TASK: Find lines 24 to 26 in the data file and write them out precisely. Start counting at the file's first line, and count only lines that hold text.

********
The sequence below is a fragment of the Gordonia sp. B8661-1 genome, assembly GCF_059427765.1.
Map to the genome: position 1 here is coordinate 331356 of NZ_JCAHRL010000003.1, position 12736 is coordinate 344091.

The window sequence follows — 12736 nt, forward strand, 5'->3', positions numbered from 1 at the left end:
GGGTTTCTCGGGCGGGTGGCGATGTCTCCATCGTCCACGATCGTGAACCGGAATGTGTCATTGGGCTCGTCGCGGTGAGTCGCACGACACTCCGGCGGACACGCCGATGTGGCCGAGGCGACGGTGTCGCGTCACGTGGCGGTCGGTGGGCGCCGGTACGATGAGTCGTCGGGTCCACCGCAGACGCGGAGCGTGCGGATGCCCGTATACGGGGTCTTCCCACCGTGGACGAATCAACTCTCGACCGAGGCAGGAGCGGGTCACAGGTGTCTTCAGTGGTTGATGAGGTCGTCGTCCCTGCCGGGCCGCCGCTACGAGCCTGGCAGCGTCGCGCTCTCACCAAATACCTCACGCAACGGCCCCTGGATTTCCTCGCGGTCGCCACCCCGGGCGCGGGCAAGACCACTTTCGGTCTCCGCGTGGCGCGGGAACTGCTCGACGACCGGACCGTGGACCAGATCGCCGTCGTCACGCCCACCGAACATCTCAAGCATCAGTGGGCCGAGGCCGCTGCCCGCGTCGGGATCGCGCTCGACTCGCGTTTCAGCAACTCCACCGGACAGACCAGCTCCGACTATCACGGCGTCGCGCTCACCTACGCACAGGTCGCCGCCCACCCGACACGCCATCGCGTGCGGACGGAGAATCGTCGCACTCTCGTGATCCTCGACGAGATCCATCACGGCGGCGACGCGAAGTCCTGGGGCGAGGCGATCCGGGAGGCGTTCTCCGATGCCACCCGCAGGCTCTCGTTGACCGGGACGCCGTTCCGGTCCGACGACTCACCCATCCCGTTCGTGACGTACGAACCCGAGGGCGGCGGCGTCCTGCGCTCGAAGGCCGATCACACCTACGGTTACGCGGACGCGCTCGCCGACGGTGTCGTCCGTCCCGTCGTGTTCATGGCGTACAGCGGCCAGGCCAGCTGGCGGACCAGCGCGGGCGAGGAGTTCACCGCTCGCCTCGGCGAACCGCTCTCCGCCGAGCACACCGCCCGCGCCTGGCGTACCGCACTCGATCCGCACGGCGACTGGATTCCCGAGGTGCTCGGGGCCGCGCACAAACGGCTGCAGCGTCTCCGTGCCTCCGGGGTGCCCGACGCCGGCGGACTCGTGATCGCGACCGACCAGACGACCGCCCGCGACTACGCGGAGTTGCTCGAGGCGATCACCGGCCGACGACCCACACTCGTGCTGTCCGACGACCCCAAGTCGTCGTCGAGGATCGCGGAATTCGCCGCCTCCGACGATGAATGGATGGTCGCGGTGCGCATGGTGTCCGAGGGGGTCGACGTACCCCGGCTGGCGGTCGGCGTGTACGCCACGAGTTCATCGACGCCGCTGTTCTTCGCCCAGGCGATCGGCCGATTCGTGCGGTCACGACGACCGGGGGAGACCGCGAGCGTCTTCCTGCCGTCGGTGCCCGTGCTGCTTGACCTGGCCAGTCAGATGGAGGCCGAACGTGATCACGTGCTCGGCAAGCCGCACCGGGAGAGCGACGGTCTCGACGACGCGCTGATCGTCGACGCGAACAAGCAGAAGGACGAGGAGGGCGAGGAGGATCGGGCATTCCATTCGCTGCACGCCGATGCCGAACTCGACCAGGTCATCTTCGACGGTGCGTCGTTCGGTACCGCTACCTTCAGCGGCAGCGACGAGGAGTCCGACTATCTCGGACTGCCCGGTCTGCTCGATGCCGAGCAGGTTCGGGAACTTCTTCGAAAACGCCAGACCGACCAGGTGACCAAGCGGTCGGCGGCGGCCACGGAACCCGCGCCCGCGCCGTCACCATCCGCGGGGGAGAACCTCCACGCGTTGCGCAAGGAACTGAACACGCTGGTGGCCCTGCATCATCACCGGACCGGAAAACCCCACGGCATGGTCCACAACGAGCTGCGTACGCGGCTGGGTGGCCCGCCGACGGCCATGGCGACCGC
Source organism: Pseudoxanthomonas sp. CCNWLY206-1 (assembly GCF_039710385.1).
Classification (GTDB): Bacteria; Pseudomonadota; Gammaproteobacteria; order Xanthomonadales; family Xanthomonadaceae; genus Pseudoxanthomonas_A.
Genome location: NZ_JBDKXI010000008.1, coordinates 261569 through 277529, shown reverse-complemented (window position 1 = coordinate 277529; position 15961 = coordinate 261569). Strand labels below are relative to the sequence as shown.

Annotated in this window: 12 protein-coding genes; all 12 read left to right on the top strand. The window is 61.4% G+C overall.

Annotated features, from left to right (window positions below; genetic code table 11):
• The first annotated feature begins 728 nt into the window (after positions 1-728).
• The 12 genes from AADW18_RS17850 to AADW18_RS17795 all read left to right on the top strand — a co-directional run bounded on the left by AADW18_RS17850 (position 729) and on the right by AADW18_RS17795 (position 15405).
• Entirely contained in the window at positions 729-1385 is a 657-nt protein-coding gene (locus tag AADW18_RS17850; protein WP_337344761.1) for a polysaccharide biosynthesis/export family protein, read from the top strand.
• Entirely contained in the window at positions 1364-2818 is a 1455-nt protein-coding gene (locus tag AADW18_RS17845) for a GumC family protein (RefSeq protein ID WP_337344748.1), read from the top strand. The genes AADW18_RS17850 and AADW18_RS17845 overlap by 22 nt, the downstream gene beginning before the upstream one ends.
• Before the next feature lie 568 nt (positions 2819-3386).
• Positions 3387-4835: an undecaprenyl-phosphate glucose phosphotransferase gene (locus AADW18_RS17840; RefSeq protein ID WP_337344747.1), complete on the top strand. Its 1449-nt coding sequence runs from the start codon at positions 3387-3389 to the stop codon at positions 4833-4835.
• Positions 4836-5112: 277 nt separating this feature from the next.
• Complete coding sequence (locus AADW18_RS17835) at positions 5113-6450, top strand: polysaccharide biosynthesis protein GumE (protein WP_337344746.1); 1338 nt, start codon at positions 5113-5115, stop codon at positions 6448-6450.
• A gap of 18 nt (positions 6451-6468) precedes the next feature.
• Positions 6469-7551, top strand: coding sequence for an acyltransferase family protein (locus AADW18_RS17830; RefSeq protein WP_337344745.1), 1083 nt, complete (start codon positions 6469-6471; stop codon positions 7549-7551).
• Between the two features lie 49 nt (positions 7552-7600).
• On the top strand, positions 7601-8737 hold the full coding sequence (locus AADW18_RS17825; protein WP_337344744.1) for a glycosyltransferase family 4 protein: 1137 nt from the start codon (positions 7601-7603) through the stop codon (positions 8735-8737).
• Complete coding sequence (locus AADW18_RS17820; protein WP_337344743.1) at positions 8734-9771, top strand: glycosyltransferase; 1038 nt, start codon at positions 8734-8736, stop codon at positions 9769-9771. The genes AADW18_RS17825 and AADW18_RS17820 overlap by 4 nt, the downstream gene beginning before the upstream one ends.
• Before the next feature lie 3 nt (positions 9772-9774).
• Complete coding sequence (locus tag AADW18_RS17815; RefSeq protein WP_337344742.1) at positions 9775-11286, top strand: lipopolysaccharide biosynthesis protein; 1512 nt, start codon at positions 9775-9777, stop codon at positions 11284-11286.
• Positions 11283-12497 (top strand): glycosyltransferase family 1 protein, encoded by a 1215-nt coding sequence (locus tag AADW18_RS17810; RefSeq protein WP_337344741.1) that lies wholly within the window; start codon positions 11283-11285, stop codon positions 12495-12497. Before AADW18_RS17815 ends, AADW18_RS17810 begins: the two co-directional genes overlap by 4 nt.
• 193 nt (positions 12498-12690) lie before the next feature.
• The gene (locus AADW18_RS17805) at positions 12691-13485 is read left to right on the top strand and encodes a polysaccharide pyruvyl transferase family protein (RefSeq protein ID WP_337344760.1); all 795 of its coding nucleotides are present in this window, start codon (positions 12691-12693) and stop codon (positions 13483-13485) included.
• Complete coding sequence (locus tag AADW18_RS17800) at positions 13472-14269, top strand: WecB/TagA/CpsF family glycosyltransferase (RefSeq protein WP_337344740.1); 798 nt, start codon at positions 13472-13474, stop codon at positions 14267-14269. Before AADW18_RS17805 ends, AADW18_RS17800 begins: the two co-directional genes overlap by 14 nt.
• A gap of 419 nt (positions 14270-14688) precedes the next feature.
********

• Complete coding sequence (locus tag AADW18_RS17815; RefSeq protein WP_337344742.1) at positions 9775-11286, top strand: lipopolysaccharide biosynthesis protein; 1512 nt, start codon at positions 9775-9777, stop codon at positions 11284-11286.
• Positions 11283-12497 (top strand): glycosyltransferase family 1 protein, encoded by a 1215-nt coding sequence (locus tag AADW18_RS17810; RefSeq protein WP_337344741.1) that lies wholly within the window; start codon positions 11283-11285, stop codon positions 12495-12497. Before AADW18_RS17815 ends, AADW18_RS17810 begins: the two co-directional genes overlap by 4 nt.
• 193 nt (positions 12498-12690) lie before the next feature.